Marginal employment and health in Britain and Germany: does unstable employment predict health?

Soc Sci Med. 2002 Sep;55(6):963-79. doi: 10.1016/s0277-9536(01)00234-9.


This study examines the possible health impact of marginal employment, including both temporary and part-time employment schemes. It addresses three research questions: (1) Are employed people with a fixed-term contract or no contract more likely to report poor health than those who hold jobs with permanent contracts? (2) Are part-time employed respondents (even when they hold jobs with permanent contracts) more likely to report poor health than full-time workers? (3) Does change in employment stability (i.e., from employment with permanent contract to fixed-term or no contract employment and vice-versa) have an impact on health status? Logistic regression models were used to analyze panel data from Britain and Germany (1991-1993), available in the Household Panel Comparability Project data base. We included 10,104 respondents from Germany and 7988 from Britain. A single measure of perceived health status was used as the dependent variable. Controlling for background characteristics, the health status of part-time workers with permanent contracts is not significantly different from those who are employed full-time. In contrast, fulltime employed people with fixed-term contracts in Germany are about 42 per cent more likely to report poor health than those who have permanent work contracts. In Britain, only part-time work with no contract is associated with poor health, but the difference is not statistically significant. We conclude that monitoring the possible health effects of the increasing number of marginal employment arrangements should be given priority on the social welfare research agenda.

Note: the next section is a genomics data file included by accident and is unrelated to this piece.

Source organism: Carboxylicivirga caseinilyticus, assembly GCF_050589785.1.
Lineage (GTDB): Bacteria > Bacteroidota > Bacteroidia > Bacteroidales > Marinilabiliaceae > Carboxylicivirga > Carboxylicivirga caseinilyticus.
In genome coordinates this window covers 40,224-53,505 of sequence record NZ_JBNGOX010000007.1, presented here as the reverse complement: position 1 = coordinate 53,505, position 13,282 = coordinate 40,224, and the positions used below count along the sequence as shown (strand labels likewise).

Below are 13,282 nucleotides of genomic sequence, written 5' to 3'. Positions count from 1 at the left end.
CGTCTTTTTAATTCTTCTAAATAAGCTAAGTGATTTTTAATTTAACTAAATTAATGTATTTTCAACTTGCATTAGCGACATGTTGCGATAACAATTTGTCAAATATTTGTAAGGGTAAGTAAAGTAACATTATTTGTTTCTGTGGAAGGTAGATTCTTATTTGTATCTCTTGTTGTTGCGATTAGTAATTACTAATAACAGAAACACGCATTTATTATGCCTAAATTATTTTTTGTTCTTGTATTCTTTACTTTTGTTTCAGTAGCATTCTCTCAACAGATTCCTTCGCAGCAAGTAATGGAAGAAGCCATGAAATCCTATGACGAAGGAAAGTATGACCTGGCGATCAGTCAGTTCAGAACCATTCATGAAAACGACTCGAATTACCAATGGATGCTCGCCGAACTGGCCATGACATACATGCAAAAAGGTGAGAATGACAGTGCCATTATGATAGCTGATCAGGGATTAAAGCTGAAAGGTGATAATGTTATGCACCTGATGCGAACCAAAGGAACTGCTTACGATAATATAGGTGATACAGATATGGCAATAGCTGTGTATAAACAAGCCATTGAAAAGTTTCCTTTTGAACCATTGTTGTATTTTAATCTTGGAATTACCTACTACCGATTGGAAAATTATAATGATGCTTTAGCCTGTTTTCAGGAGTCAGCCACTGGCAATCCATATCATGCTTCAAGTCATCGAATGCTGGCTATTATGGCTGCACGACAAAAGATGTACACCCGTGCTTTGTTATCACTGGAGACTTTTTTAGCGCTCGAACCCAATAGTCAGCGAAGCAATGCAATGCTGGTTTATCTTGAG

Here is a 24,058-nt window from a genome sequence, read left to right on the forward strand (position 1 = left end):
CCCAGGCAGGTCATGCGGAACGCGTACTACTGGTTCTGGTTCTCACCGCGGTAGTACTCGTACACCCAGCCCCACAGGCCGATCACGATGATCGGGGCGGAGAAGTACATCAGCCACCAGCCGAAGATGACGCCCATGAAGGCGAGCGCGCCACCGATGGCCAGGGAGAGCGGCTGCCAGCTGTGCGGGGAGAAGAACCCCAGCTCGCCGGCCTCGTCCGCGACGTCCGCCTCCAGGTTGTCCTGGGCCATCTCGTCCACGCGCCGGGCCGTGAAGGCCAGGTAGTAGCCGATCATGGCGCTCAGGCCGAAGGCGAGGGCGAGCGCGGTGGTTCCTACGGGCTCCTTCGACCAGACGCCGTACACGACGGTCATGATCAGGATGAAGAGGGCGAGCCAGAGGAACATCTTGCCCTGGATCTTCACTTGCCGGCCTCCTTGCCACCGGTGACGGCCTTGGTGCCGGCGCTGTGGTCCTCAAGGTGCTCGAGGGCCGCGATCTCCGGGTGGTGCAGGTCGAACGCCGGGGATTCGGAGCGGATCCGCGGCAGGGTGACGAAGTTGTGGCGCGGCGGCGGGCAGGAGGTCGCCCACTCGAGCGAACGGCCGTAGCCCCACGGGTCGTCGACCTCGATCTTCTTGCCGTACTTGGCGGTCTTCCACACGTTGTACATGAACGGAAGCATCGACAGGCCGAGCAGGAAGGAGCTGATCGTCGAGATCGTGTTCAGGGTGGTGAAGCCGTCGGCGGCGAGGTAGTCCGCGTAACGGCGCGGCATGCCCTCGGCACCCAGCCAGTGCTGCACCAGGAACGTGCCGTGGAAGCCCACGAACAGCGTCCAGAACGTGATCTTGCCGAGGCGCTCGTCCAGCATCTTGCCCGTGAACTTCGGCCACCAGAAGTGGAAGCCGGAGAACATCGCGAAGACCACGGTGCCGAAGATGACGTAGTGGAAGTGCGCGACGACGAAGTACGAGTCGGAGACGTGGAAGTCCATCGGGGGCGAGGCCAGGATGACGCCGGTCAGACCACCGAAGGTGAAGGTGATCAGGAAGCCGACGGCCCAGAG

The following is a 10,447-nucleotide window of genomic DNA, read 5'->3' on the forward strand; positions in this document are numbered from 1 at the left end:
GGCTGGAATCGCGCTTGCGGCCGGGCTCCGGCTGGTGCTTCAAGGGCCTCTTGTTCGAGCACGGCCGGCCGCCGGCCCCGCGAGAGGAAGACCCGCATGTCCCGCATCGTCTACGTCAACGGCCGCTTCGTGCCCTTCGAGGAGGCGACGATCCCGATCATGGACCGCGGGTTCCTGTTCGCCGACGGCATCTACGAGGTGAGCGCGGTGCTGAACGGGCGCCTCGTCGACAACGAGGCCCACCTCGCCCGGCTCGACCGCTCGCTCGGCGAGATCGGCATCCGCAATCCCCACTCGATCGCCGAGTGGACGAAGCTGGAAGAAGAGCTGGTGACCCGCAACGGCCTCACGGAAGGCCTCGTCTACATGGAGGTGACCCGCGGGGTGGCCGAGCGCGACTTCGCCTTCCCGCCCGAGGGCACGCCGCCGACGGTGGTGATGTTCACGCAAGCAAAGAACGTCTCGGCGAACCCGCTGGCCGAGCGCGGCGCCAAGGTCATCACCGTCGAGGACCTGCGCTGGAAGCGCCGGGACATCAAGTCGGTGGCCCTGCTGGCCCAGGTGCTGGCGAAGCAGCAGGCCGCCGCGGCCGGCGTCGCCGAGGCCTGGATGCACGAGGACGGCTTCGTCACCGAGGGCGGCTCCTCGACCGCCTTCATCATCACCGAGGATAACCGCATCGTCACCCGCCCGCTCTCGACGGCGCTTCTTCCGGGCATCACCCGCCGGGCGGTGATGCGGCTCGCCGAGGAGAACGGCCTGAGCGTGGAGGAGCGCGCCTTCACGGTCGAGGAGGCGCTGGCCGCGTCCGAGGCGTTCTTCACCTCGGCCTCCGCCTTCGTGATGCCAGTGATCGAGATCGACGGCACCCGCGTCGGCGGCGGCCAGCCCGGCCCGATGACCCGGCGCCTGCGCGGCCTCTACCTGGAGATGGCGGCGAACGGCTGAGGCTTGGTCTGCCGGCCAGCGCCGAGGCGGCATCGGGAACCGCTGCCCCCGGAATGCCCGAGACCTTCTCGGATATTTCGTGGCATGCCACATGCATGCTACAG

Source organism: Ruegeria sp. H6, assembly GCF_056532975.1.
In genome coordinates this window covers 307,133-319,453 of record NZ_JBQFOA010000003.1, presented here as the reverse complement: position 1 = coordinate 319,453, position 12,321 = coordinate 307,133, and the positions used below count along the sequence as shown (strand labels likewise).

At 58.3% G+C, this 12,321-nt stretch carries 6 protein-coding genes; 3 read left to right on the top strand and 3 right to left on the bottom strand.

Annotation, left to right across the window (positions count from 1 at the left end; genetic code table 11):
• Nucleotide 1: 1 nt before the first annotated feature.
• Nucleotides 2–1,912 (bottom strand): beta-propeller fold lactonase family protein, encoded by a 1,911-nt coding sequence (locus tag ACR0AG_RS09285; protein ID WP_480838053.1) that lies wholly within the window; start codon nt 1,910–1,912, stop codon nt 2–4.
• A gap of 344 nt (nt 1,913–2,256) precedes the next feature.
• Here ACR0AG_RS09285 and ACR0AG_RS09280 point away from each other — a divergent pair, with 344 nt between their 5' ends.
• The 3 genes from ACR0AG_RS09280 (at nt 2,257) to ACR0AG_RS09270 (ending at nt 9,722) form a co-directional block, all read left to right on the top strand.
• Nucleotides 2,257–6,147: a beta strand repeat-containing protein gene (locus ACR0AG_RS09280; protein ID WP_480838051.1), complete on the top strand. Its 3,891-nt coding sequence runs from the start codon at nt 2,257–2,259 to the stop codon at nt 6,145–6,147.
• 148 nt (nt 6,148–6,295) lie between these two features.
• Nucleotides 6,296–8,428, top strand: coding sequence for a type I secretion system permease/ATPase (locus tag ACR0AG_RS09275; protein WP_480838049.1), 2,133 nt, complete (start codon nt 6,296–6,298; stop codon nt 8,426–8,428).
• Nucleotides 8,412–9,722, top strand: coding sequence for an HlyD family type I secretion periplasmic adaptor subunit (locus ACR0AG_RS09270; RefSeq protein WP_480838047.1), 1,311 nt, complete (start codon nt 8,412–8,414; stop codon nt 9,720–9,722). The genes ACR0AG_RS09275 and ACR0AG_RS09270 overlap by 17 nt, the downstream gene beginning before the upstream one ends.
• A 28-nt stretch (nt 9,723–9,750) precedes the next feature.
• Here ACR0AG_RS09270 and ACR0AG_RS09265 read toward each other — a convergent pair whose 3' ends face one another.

Publication types

  • Research Support, Non-U.S. Gov't

MeSH terms

  • Adult
  • Chronic Disease
  • Contract Services
  • Employment / classification*
  • Employment / psychology
  • Family Characteristics
  • Female
  • Germany / epidemiology
  • Health Status Indicators*
  • Humans
  • Logistic Models
  • Male
  • Middle Aged
  • Personnel Staffing and Scheduling
  • Social Environment
  • Social Welfare
  • Socioeconomic Factors
  • Stress, Psychological / complications
  • United Kingdom / epidemiology